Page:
Top 10 European foods you need

Top 10 European foods you need to try

And we’re not just talking gelato and escargot (although you should keep those on your list!)

Top 10 European foods you need

A Swedish Smorgasbord


Now used to describe a variety of options, the word smörgÃ¥sbord was stolen from the name for a Swedish buffet. In fact, buffets as we know them are Swedish in origin. A smörgÃ¥sbord includes various hot and cold dishes, and always features bread, cheese and fish. Rumour has it the best place to get one is the Café Opera in Stockholm.

Turkish chicken breast dessert (Tavuk Gogusu)


If you have any love for Bobotie, you can’t make any complaints about this mash up of sweet and savoury. A mix of shredded chicken, milk, sugar and often cinnamon, it’s a local favourite that you’ll regret sidestepping. Get one of the best at Istanbul’s Saray Muhallebicisi, where Turkish dessert fans go to die.

Portuguese Espetada


This giant cousin of the kebab is a classic dish from Madeira. South Africa’s Mozambican neighbours and Portuguese communities have ensured a yummy dose of Portuguese fare in SA, and many have had great Espetada at Lusito Land or Restaurante Parreirinha in Jozi. Get a taste of the real deal in Madeira at As Vides.

A German Christmas Goose (Weihnachtsgans)


Goose is the star of many a Christmas dinner in Germany, and it may be good enough reason to make it over there for Christmas break. The best place to taste it is likely in someone’s kitchen, but failing that you can book a table at Restaurant Scheune in Berlin.

Borscht in the Ukraine


This hearty soup is made from a meat broth, but beetroot is the main ingredient. You can eat is as a main or a side, and it’s best accompanied by a dollop of sour cream and a roaring fire. O’Panas in Kiev is a great place for local cuisine. If Kiev isn’t on your list, you can get good borscht in most Russian and Polish cities.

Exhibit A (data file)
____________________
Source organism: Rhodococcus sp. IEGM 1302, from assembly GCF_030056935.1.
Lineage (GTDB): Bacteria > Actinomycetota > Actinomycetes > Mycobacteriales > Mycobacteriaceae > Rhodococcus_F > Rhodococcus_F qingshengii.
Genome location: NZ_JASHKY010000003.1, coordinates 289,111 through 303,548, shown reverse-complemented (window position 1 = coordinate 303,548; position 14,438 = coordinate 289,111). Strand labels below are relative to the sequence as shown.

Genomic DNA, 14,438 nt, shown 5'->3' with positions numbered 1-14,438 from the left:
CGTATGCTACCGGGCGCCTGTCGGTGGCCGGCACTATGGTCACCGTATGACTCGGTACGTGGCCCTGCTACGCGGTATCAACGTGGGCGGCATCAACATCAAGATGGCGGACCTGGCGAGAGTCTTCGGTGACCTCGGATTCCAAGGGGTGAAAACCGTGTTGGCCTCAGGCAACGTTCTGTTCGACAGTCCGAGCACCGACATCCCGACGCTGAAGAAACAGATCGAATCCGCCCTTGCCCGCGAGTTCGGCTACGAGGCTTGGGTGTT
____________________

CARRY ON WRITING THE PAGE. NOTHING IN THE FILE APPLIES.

Swiss Fondue


Promoted as a national dish by a cartel that sent cheese flowing beyond its borders, the Swiss fondue has never gone out of style. Le Chalet de Gruyères in the town of Gruyères is renowned for its fondue. Top it off with a shot of kirsch, which is also an ingredient in most fondue.

Austrian Kaisersschmarrn


This shredded pancake is named after an Austrian emperor. It is often served with nuts and preserves, and dusted in sugar. If you can pronounce it, order it! Or point at a menu at Café Demel in Vienna.

A squid ink paella (Arròs Negre) in Spain


This dish also belongs on a list of the most deadly-looking in history. It’s not actually a paella, but is made in much the same way. You’ll be served some ink-drenched seafood in a bed of rice and veg. Chew on this Catalan favourite at Can Majó in Barcelona.

Melanzane alla parmigiana in Italy


This Italian classic has crept onto menus across the globe, and it should certainly be on your list of eats when in Rome — or Naples. Or try the original at Due Sorsi & Un Boccone in Florence.

Icelandic fermented Shark (kæstur hákarl)


Born of the days when food was fermented to preserve it for the winter, this dish might scare you off at first. This Icelandic version of biltong can be bought in shrink-wrapped bags from tourist spots. The adventurous should try it on the menu at 3 Frakkar in Reykjavík.